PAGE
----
Not only are these incredibly sexist theories, but they are also, in today’s world, quite flawed. Roscommon’s theory suggests that the translator and his translated text are deceptive, as the translator ‘tears’ the source text from the author, rids it of it’s ‘pureness’, yet still presents it as ‘pure’ and ‘chaste’. With the vast majority of translation as we know it today, this is not the case, in fact, in some cases, both author and translator can actually work together to create the translated text, a text that is presented as exactly what it is: a translation. The fact that a text is a translation is rarely hidden and translations are not presented as ‘pure’ or ‘original’ works. Similarly, Francklin’s theory suggests that the source text is manipulated and ‘seduced’ by the translator in order to create a ‘beautified’ translation. Again, in today’s translation age, this theory is easily dismissed. The idea that a translator, ‘seduces’ and ‘beautifies’ a text is tricky, it is rare that a translator will elaborate on a translated piece so much so that it is seen as ‘more beautiful’. Literary translators work in order to transport an already beautiful source text, into a new, equally beautiful text, in another language.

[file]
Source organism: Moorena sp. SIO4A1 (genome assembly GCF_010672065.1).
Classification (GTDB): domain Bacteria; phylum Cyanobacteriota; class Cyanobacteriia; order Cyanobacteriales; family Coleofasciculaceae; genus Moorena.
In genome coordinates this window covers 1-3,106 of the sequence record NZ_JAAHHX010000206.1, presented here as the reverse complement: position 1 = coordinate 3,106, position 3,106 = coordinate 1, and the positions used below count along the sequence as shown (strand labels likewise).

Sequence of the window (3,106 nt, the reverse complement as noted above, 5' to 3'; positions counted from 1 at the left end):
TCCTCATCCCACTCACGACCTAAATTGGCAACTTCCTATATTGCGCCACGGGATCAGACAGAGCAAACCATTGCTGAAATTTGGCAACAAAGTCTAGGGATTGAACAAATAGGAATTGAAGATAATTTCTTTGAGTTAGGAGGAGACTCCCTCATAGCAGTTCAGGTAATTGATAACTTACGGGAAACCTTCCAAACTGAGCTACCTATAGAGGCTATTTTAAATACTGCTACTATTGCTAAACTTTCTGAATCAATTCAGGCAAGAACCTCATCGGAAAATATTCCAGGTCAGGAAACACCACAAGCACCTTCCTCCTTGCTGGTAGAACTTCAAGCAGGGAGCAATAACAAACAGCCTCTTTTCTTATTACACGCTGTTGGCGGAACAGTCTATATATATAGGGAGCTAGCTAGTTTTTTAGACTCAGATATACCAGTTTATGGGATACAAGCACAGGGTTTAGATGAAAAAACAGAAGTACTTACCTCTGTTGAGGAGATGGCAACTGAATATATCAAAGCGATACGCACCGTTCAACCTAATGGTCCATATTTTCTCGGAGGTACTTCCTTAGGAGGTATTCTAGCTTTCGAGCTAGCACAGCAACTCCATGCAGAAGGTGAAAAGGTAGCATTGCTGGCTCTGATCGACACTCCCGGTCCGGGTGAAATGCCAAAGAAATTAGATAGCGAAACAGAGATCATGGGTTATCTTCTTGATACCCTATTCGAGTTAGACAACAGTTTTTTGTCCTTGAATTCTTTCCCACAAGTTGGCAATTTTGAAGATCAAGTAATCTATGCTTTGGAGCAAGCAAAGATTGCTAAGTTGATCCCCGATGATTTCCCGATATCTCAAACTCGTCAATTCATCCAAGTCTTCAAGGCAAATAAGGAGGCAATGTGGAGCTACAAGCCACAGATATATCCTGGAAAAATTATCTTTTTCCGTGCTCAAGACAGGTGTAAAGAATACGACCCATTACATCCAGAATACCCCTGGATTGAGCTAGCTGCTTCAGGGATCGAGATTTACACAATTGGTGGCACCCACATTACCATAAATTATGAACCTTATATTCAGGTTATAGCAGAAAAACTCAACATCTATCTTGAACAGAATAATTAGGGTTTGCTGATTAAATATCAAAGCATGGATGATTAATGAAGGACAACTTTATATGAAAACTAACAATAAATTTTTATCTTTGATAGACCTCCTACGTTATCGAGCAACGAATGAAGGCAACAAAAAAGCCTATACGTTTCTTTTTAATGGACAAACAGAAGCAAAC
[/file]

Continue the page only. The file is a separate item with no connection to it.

In always describing a translated text as the ‘inactive’ or passive part of a theory, Roscommon and Francklin almost dismiss translation as a piece of art or literature that is not powerful enough to hold its own space. A translated piece is, in fact, an active, living and evolving organism, as times change, it changes, words in the text can develop new meanings or connotations, and peoples perceptions of it change. A translated piece is also incredibly active in the fact that it crosses borders, languages, and cultures in order to reach others. In defining the source text and the translated text as ‘passive’ Roscommon and Francklin have dismissed texts and translations of text that have left incredible and profound marks on history as passive, as just the result of a ‘males’ work, the fact that these ‘passive’ pieces are being described as feminine only adds to the problem more.